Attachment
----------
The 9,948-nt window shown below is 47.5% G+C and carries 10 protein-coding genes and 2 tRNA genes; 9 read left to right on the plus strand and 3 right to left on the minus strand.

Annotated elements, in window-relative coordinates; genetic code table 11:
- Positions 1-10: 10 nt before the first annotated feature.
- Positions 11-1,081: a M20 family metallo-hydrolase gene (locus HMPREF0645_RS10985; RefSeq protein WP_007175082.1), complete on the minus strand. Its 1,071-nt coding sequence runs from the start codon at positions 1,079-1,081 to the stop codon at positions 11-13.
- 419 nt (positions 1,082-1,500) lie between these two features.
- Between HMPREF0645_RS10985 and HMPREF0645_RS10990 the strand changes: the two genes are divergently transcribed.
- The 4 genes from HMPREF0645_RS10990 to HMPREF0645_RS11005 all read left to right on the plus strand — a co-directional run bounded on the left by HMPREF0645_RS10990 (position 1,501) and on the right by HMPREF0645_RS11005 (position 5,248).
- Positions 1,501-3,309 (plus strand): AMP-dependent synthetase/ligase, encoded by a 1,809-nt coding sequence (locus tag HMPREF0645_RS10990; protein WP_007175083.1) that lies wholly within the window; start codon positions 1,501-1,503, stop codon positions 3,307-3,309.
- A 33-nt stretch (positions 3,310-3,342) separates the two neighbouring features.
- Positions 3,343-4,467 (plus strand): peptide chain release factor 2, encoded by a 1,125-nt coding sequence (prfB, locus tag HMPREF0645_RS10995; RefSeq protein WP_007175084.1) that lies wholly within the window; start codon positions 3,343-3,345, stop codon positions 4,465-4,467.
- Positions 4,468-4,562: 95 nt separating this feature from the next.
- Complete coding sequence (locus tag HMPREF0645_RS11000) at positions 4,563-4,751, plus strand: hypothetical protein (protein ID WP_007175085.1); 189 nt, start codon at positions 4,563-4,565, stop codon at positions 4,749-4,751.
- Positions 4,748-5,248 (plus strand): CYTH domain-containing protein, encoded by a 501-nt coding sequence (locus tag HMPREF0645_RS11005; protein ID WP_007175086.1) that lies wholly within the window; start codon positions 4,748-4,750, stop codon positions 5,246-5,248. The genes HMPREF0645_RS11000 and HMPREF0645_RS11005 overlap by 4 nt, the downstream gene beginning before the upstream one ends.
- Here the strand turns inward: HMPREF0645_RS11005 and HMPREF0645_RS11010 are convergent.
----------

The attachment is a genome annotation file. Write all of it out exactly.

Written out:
The 9,948-nt window shown below is 47.5% G+C and carries 10 protein-coding genes and 2 tRNA genes; 9 read left to right on the plus strand and 3 right to left on the minus strand.

Annotated elements, in window-relative coordinates; genetic code table 11:
- Positions 1-10: 10 nt before the first annotated feature.
- Positions 11-1,081: a M20 family metallo-hydrolase gene (locus HMPREF0645_RS10985; RefSeq protein WP_007175082.1), complete on the minus strand. Its 1,071-nt coding sequence runs from the start codon at positions 1,079-1,081 to the stop codon at positions 11-13.
- 419 nt (positions 1,082-1,500) lie between these two features.
- Between HMPREF0645_RS10985 and HMPREF0645_RS10990 the strand changes: the two genes are divergently transcribed.
- The 4 genes from HMPREF0645_RS10990 to HMPREF0645_RS11005 all read left to right on the plus strand — a co-directional run bounded on the left by HMPREF0645_RS10990 (position 1,501) and on the right by HMPREF0645_RS11005 (position 5,248).
- Positions 1,501-3,309 (plus strand): AMP-dependent synthetase/ligase, encoded by a 1,809-nt coding sequence (locus tag HMPREF0645_RS10990; protein WP_007175083.1) that lies wholly within the window; start codon positions 1,501-1,503, stop codon positions 3,307-3,309.
- A 33-nt stretch (positions 3,310-3,342) separates the two neighbouring features.
- Positions 3,343-4,467 (plus strand): peptide chain release factor 2, encoded by a 1,125-nt coding sequence (prfB, locus tag HMPREF0645_RS10995; RefSeq protein WP_007175084.1) that lies wholly within the window; start codon positions 3,343-3,345, stop codon positions 4,465-4,467.
- Positions 4,468-4,562: 95 nt separating this feature from the next.
- Complete coding sequence (locus tag HMPREF0645_RS11000) at positions 4,563-4,751, plus strand: hypothetical protein (protein ID WP_007175085.1); 189 nt, start codon at positions 4,563-4,565, stop codon at positions 4,749-4,751.
- Positions 4,748-5,248 (plus strand): CYTH domain-containing protein, encoded by a 501-nt coding sequence (locus tag HMPREF0645_RS11005; protein ID WP_007175086.1) that lies wholly within the window; start codon positions 4,748-4,750, stop codon positions 5,246-5,248. The genes HMPREF0645_RS11000 and HMPREF0645_RS11005 overlap by 4 nt, the downstream gene beginning before the upstream one ends.
- Here the strand turns inward: HMPREF0645_RS11005 and HMPREF0645_RS11010 are convergent.